You know your teenager came home after curfew, your daughter spilled nail polish on the carpet, and your son ate cookies before dinner – so why do they lie about it? Learn about the developmental reasons kids lie below, and explore ways that you can help your child to be more honest.
2-3 Years Old
Children at this age typically do not lie intentionally, but struggle to distinguish reality from their imagination or dreams. They tend to elaborate on stories that are based in truth, and may not fully understand which parts of their story are true or false. A child’s perception of the world at this age is that anything is possible.
4-6 Years Old
Children begin to understand the differences between fantasy and reality at this age, and they are beginning to develop a conscience and understand that some choices or behaviors may disappoint or anger their caregivers. Guilt tends to be associated with misdeeds, and so for the first time, children may construct lies in an attempt to avoid disapproval or punishment. They may also lie or exaggerate stories in an attempt to gain attention if they have learned from experience that this works in their favor. Children in this age group are beginning to understand the power of words, and are still focused enough on fantasy that they may believe their words can make wishful thinking a reality.
7-10 Years Old
Most children fully grasp the differences between reality and fantasy now. The most common reason for lying is to avoid punishment, though children at this age also recognize that altruistic lies or polite social lies can be appropriate to avoid hurting another person. A pattern of lying at this age may be a sign of more serious concerns, such as a cry for attention or severe sensitivity to critical feedback.
Adolescents clearly comprehend that lying is not acceptable in most situations, and they understand that being caught in a lie may carry consequences. They tend to lie to avoid punishment or following through on responsibilities such as chores or homework. Teens may also lie in an attempt to gain something they believe they would not get by telling the truth. Most often, adolescents tell lies in order to protect their privacy, avoid embarrassment or establish a sense of independence.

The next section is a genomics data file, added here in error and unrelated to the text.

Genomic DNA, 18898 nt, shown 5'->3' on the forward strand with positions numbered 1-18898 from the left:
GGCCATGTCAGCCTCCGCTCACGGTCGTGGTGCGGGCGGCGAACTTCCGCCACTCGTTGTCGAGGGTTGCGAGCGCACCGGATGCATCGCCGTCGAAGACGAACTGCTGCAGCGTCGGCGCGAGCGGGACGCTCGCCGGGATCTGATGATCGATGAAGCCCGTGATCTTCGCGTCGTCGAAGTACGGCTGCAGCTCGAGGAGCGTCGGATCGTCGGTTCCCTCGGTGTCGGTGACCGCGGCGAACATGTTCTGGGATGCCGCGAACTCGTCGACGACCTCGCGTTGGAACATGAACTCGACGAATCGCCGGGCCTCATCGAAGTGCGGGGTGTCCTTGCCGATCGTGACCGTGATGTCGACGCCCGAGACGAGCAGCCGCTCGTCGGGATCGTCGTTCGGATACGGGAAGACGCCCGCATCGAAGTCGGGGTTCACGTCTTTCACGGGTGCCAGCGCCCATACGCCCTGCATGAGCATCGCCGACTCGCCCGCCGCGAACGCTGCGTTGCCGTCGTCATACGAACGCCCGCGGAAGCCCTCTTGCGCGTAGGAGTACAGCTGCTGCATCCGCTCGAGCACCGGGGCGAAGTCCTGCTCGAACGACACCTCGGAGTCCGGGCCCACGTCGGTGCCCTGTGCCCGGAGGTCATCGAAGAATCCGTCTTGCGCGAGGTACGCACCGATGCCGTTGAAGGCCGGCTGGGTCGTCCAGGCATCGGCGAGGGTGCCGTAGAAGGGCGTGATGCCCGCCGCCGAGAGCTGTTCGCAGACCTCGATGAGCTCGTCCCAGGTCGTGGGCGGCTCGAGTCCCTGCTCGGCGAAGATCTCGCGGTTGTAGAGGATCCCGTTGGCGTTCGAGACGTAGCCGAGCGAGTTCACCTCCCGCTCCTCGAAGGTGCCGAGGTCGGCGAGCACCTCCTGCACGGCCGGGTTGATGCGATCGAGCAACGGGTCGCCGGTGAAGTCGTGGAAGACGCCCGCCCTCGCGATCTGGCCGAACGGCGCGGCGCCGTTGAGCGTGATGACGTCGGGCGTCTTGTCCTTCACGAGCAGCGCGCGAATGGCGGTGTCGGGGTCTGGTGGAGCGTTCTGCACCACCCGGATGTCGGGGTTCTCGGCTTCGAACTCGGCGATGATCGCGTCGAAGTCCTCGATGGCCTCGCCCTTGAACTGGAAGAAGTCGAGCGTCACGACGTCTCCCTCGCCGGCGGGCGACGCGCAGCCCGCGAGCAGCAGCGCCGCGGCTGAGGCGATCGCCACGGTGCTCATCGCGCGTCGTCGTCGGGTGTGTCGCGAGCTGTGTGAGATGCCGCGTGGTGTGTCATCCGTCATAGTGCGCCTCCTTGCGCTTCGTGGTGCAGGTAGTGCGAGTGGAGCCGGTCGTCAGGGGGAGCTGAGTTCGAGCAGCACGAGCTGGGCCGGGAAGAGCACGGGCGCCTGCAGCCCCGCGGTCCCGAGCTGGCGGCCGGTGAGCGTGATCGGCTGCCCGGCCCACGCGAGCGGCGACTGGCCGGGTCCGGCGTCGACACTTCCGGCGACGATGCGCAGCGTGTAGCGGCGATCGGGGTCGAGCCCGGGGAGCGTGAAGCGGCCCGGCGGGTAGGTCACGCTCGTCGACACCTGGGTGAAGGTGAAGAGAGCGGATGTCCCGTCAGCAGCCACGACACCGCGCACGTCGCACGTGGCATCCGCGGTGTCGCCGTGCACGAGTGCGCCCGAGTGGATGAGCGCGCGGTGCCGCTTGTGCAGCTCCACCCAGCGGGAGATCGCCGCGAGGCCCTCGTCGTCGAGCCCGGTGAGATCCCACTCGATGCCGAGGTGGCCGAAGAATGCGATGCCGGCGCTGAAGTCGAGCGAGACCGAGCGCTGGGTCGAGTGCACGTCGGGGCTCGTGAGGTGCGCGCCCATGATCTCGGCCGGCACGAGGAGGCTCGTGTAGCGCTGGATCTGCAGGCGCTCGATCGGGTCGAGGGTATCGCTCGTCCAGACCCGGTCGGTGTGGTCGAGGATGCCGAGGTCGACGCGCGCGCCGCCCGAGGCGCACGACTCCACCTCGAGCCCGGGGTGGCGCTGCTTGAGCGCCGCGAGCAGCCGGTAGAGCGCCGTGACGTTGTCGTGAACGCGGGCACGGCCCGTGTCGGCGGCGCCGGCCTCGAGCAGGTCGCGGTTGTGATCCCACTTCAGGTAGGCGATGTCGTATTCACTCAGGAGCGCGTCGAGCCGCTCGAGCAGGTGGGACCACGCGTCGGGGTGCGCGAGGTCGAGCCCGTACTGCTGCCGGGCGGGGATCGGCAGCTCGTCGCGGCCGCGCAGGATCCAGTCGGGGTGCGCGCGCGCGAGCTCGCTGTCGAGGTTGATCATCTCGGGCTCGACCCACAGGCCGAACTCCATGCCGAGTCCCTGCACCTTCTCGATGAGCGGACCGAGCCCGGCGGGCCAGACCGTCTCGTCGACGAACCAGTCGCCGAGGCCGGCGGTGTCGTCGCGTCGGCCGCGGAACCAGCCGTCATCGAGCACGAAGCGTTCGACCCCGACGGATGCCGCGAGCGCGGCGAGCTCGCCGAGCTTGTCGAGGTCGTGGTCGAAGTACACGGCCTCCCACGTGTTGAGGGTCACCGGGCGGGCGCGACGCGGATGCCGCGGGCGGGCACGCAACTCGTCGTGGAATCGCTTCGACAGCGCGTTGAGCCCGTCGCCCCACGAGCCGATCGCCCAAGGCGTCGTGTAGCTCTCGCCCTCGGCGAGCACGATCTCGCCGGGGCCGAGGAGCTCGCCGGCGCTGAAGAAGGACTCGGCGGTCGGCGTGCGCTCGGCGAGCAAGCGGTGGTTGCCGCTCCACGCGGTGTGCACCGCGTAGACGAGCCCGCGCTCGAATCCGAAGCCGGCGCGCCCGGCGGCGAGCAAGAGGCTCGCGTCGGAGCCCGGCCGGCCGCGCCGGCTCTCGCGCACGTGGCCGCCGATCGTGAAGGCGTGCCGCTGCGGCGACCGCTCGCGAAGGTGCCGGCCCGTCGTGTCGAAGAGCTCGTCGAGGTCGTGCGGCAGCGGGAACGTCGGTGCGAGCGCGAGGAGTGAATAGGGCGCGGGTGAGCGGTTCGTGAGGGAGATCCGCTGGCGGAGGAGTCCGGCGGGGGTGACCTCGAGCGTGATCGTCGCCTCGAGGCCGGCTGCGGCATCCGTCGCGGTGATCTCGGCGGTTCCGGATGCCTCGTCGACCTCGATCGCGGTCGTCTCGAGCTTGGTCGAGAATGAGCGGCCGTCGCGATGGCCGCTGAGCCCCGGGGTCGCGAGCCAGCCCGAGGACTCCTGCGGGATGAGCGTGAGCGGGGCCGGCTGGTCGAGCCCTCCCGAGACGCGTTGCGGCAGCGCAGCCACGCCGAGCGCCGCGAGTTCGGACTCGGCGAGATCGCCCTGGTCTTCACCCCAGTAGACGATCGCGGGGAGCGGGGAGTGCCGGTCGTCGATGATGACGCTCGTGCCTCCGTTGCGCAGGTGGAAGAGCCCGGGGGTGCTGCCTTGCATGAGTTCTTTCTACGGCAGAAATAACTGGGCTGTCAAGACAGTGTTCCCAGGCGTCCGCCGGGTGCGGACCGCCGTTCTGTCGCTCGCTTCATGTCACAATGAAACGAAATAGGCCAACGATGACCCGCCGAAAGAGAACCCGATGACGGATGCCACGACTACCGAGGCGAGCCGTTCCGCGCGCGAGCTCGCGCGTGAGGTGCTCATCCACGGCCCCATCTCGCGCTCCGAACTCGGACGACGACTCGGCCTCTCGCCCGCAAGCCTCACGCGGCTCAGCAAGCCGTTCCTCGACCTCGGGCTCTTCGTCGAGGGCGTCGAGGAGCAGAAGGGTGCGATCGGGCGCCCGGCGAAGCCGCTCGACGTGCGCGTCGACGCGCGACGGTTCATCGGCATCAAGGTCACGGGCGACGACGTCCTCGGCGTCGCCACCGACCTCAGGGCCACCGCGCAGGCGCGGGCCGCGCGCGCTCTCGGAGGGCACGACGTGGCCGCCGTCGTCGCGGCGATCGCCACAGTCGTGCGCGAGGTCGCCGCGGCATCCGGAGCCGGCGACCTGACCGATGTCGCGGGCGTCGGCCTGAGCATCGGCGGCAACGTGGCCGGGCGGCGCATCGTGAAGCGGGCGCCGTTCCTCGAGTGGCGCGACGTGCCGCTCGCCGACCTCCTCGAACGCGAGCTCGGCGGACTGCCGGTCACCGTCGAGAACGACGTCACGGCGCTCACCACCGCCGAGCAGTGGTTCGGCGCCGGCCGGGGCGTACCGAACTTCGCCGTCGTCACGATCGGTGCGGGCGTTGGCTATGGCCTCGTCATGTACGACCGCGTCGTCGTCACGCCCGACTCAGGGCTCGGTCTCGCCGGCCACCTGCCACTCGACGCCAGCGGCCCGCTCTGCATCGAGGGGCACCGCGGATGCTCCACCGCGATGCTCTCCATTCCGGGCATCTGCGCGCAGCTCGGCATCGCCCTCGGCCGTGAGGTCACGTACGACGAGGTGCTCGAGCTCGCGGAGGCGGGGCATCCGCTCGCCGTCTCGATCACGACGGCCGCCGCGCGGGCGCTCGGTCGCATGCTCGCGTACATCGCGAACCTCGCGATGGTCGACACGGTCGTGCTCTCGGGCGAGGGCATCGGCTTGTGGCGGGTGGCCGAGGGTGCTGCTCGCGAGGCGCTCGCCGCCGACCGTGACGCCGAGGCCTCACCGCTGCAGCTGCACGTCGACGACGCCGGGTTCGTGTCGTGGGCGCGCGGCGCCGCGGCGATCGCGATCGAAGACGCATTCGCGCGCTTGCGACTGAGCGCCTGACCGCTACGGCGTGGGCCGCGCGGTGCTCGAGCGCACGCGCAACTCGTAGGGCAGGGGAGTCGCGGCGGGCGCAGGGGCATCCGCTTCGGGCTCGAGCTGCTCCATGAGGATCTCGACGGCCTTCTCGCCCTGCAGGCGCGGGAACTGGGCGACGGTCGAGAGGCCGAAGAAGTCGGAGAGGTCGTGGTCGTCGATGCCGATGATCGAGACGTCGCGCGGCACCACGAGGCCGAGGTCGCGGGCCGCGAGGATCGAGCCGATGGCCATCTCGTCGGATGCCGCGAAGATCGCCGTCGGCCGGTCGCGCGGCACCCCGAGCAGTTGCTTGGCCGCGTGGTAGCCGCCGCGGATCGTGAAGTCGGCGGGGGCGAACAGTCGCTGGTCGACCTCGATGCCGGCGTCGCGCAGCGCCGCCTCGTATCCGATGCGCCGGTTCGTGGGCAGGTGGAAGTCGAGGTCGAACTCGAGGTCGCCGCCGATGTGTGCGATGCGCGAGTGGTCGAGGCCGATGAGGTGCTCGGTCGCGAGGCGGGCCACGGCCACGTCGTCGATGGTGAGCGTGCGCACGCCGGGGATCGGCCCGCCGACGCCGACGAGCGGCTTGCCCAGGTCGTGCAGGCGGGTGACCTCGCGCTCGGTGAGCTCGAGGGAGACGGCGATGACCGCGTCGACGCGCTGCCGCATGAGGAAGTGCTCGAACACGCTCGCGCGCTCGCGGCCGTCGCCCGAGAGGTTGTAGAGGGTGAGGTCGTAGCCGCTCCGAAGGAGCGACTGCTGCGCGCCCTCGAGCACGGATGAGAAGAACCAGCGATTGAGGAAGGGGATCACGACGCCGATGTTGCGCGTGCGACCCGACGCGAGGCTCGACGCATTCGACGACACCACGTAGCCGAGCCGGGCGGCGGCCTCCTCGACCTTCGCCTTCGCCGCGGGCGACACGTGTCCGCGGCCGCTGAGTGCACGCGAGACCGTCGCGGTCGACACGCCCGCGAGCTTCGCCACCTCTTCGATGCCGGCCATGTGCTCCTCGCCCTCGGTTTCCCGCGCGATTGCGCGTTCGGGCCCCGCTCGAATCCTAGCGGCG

How can parents help kids to be more honest?
- Develop and encourage an open communication system in your home
- Allow your child to openly express their fears and anxiety, and validate instead of dismissing them
- Develop reasonable expectations of your child based on their age and personality
- Try to understand the reason your child chose to lie and validate your child’s feelings and fears while remaining consistent with consequences/discipline
- Explain to kids how lying affects trust and hurts others in a neutral and educational way, instead of lecturing in a manner that promotes embarrassment or shame
- Avoid the use of severe punishment or shaming, because it is likely produce the opposite effect of your intention
- When catching your child in a lie, be sure to speak with them about it in private to avoid humiliating or embarrassing them
- As a parent, be willing to admit when you have not been honest if your child catches you in a lie, and role model what it means to make a poor choice or mistake and then take responsibility for it
Link of the Week: http://www.parenting.com/article/why-kids-lie-age-by-age